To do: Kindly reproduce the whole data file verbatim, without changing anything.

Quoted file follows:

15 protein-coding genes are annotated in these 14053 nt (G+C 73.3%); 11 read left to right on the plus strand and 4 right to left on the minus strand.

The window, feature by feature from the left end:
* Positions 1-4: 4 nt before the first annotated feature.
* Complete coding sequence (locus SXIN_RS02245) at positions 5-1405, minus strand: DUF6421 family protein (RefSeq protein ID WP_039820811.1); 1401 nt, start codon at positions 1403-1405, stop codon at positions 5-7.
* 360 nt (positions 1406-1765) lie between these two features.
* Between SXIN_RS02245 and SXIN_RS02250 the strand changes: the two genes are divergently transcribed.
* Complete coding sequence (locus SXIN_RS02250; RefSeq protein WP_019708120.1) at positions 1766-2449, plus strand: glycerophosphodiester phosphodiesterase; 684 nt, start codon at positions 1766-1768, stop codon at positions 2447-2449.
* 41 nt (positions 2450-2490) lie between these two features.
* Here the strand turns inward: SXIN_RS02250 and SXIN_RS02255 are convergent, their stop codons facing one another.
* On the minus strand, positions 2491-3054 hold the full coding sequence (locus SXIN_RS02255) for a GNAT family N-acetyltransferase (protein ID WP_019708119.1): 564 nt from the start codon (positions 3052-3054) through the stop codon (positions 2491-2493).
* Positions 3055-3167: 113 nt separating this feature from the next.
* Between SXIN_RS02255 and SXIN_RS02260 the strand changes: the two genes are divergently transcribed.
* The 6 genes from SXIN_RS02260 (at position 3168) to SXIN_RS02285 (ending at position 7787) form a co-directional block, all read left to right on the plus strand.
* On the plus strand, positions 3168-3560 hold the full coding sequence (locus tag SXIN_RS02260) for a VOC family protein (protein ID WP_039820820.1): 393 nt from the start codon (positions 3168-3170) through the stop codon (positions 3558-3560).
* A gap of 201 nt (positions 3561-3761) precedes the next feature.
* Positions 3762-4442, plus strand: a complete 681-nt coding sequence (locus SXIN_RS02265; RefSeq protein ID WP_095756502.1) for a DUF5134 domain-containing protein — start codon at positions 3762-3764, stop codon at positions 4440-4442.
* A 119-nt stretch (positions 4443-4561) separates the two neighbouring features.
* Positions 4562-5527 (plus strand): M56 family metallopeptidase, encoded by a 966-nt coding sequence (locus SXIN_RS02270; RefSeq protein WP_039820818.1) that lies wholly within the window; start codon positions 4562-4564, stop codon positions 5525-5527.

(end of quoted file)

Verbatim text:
15 protein-coding genes are annotated in these 14053 nt (G+C 73.3%); 11 read left to right on the plus strand and 4 right to left on the minus strand.

The window, feature by feature from the left end:
* Positions 1-4: 4 nt before the first annotated feature.
* Complete coding sequence (locus SXIN_RS02245) at positions 5-1405, minus strand: DUF6421 family protein (RefSeq protein ID WP_039820811.1); 1401 nt, start codon at positions 1403-1405, stop codon at positions 5-7.
* 360 nt (positions 1406-1765) lie between these two features.
* Between SXIN_RS02245 and SXIN_RS02250 the strand changes: the two genes are divergently transcribed.
* Complete coding sequence (locus SXIN_RS02250; RefSeq protein WP_019708120.1) at positions 1766-2449, plus strand: glycerophosphodiester phosphodiesterase; 684 nt, start codon at positions 1766-1768, stop codon at positions 2447-2449.
* 41 nt (positions 2450-2490) lie between these two features.
* Here the strand turns inward: SXIN_RS02250 and SXIN_RS02255 are convergent, their stop codons facing one another.
* On the minus strand, positions 2491-3054 hold the full coding sequence (locus SXIN_RS02255) for a GNAT family N-acetyltransferase (protein ID WP_019708119.1): 564 nt from the start codon (positions 3052-3054) through the stop codon (positions 2491-2493).
* Positions 3055-3167: 113 nt separating this feature from the next.
* Between SXIN_RS02255 and SXIN_RS02260 the strand changes: the two genes are divergently transcribed.
* The 6 genes from SXIN_RS02260 (at position 3168) to SXIN_RS02285 (ending at position 7787) form a co-directional block, all read left to right on the plus strand.
* On the plus strand, positions 3168-3560 hold the full coding sequence (locus tag SXIN_RS02260) for a VOC family protein (protein ID WP_039820820.1): 393 nt from the start codon (positions 3168-3170) through the stop codon (positions 3558-3560).
* A gap of 201 nt (positions 3561-3761) precedes the next feature.
* Positions 3762-4442, plus strand: a complete 681-nt coding sequence (locus SXIN_RS02265; RefSeq protein ID WP_095756502.1) for a DUF5134 domain-containing protein — start codon at positions 3762-3764, stop codon at positions 4440-4442.
* A 119-nt stretch (positions 4443-4561) separates the two neighbouring features.
* Positions 4562-5527 (plus strand): M56 family metallopeptidase, encoded by a 966-nt coding sequence (locus SXIN_RS02270; RefSeq protein WP_039820818.1) that lies wholly within the window; start codon positions 4562-4564, stop codon positions 5525-5527.